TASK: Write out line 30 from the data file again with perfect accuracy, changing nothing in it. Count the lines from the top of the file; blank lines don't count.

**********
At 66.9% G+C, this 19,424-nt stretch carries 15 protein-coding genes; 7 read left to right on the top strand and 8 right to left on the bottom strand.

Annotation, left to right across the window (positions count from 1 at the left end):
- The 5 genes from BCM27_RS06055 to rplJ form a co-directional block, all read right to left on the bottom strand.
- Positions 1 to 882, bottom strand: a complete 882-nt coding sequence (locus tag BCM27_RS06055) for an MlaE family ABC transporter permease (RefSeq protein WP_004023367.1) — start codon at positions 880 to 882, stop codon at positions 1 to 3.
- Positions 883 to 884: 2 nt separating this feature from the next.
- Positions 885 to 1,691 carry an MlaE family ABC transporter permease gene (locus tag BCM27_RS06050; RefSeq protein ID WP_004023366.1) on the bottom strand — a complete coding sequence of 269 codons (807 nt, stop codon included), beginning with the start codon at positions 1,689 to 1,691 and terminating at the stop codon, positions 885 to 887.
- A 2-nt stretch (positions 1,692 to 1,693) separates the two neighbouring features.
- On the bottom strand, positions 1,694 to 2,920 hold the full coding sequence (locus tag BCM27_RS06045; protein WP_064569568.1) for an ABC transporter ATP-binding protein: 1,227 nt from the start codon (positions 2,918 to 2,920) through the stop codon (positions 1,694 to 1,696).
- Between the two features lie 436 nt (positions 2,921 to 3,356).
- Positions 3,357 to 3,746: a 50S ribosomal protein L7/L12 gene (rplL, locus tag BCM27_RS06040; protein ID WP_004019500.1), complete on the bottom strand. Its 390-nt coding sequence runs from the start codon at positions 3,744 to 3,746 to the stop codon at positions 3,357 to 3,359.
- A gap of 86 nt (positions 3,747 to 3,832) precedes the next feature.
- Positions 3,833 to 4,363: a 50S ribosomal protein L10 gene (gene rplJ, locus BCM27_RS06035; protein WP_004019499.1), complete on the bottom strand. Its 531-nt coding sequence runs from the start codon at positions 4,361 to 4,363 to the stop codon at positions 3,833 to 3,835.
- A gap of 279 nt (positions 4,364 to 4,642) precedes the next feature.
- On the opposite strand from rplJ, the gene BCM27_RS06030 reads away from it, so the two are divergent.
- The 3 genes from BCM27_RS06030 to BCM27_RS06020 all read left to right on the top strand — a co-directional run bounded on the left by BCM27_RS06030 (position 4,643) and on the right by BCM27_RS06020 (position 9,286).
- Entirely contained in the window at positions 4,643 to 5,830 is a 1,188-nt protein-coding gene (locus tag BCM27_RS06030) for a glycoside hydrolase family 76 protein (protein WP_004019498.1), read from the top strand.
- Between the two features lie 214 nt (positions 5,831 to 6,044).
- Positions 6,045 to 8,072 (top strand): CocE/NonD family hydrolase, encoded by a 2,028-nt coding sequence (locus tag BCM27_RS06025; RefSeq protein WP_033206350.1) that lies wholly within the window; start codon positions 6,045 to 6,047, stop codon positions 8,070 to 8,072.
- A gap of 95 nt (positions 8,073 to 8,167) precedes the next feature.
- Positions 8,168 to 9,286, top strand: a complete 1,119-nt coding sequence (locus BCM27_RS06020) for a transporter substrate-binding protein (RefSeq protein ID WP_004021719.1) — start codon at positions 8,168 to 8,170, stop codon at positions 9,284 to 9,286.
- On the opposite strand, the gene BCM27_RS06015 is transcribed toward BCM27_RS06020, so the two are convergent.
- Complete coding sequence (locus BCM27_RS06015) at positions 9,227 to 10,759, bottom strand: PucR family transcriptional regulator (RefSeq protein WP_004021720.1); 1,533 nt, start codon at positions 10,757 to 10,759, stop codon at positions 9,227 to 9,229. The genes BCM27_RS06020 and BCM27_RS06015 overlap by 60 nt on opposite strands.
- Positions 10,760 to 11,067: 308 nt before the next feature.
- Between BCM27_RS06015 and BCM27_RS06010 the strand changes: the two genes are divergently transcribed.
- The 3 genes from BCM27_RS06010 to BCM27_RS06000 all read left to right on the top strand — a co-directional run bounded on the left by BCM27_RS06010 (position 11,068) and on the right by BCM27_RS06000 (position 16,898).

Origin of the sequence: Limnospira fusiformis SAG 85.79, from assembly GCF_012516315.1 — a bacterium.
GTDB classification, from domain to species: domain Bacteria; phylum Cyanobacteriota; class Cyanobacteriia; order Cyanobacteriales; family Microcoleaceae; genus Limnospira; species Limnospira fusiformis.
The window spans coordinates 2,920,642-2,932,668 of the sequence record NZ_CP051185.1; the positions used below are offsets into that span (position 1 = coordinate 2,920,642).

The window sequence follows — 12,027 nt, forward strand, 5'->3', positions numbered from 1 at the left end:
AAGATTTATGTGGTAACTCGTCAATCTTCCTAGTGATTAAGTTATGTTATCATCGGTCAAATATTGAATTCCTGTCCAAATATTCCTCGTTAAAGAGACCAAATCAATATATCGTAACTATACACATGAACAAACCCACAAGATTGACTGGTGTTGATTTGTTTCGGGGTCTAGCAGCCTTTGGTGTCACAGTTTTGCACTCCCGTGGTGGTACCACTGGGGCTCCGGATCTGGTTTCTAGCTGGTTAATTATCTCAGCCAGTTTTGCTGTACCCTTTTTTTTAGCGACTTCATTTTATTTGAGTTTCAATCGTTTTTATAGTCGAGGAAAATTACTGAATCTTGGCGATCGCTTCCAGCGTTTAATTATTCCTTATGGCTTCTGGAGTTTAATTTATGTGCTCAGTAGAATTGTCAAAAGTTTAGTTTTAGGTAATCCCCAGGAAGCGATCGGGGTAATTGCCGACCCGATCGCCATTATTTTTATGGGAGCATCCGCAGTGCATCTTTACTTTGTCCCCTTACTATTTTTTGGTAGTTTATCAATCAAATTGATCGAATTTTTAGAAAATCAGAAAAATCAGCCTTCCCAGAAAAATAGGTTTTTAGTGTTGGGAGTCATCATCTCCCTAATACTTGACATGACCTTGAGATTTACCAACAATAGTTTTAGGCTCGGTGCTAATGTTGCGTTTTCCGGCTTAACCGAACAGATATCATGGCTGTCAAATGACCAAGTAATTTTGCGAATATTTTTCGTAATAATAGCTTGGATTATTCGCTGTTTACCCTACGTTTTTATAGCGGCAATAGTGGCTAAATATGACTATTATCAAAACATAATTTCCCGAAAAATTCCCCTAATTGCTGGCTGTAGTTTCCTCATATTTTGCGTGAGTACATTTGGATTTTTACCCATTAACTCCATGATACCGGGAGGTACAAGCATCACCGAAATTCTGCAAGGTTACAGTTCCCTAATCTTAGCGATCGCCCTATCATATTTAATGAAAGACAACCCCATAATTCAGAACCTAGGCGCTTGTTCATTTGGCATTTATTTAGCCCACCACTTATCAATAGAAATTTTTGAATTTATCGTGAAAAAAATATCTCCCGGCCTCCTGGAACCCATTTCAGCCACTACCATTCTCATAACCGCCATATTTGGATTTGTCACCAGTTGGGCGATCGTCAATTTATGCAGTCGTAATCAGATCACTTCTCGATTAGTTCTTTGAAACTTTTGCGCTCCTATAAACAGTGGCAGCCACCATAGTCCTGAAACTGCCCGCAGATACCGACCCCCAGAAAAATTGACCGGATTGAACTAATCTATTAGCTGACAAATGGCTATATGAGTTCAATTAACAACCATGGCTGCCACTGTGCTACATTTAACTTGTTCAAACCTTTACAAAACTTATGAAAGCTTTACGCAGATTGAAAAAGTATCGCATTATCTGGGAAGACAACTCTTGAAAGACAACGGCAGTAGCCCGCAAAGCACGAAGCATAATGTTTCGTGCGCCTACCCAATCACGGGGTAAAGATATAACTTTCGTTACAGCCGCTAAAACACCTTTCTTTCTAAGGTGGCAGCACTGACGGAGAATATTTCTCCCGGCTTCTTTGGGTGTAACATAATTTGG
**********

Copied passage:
AAGATTTATGTGGTAACTCGTCAATCTTCCTAGTGATTAAGTTATGTTATCATCGGTCAAATATTGAATTCCTGTCCAAATATTCCTCGTTAAAGAGACCAAATCAATATATCGTAACTATACACATGAACAAACCCACAAGATTGACTGGTGTTGATTTGTTTCGGGGTCTAGCAGCCTTTGGTGTCACAGTTTTGCACTCCCGTGGTGGTACCACTGGGGCTCCGGATCTGGTTTCTAGCTGGTTAATTATCTCAGCCAGTTTTGCTGTACCCTTTTTTTTAGCGACTTCATTTTATTTGAGTTTCAATCGTTTTTATAGTCGAGGAAAATTACTGAATCTTGGCGATCGCTTCCAGCGTTTAATTATTCCTTATGGCTTCTGGAGTTTAATTTATGTGCTCAGTAGAATTGTCAAAAGTTTAGTTTTAGGTAATCCCCAGGAAGCGATCGGGGTAATTGCCGACCCGATCGCCATTATTTTTATGGGAGCATCCGCAGTGCATCTTTACTTTGTCCCCTTACTATTTTTTGGTAGTTTATCAATCAAATTGATCGAATTTTTAGAAAATCAGAAAAATCAGCCTTCCCAGAAAAATAGGTTTTTAGTGTTGGGAGTCATCATCTCCCTAATACTTGACATGACCTTGAGATTTACCAACAATAGTTTTAGGCTCGGTGCTAATGTTGCGTTTTCCGGCTTAACCGAACAGATATCATGGCTGTCAAATGACCAAGTAATTTTGCGAATATTTTTCGTAATAATAGCTTGGATTATTCGCTGTTTACCCTACGTTTTTATAGCGGCAATAGTGGCTAAATATGACTATTATCAAAACATAATTTCCCGAAAAATTCCCCTAATTGCTGGCTGTAGTTTCCTCATATTTTGCGTGAGTACATTTGGATTTTTACCCATTAACTCCATGATACCGGGAGGTACAAGCATCACCGAAATTCTGCAAGGTTACAGTTCCCTAATCTTAGCGATCGCCCTATCATATTTAATGAAAGACAACCCCATAATTCAGAACCTAGGCGCTTGTTCATTTGGCATTTATTTAGCCCACCACTTATCAATAGAAATTTTTGAATTTATCGTGAAAAAAATATCTCCCGGCCTCCTGGAACCCATTTCAGCCACTACCATTCTCATAACCGCCATATTTGGATTTGTCACCAGTTGGGCGATCGTCAATTTATGCAGTCGTAATCAGATCACTTCTCGATTAGTTCTTTGAAACTTTTGCGCTCCTATAAACAGTGGCAGCCACCATAGTCCTGAAACTGCCCGCAGATACCGACCCCCAGAAAAATTGACCGGATTGAACTAATCTATTAGCTGACAAATGGCTATATGAGTTCAATTAACAACCATGGCTGCCACTGTGCTACATTTAACTTGTTCAAACCTTTACAAAACTTATGAAAGCTTTACGCAGATTGAAAAAGTATCGCATTATCTGGGAAGACAACTCTTGAAAGACAACGGCAGTAGCCCGCAAAGCACGAAGCATAATGTTTCGTGCGCCTACCCAATCACGGGGTAAAGATATAACTTTCGTTACAGCCGCTAAAACACCTTTCTTTCTAAGGTGGCAGCACTGACGGAGAATATTTCTCCCGGCTTCTTTGGGTGTAACATAATTTGG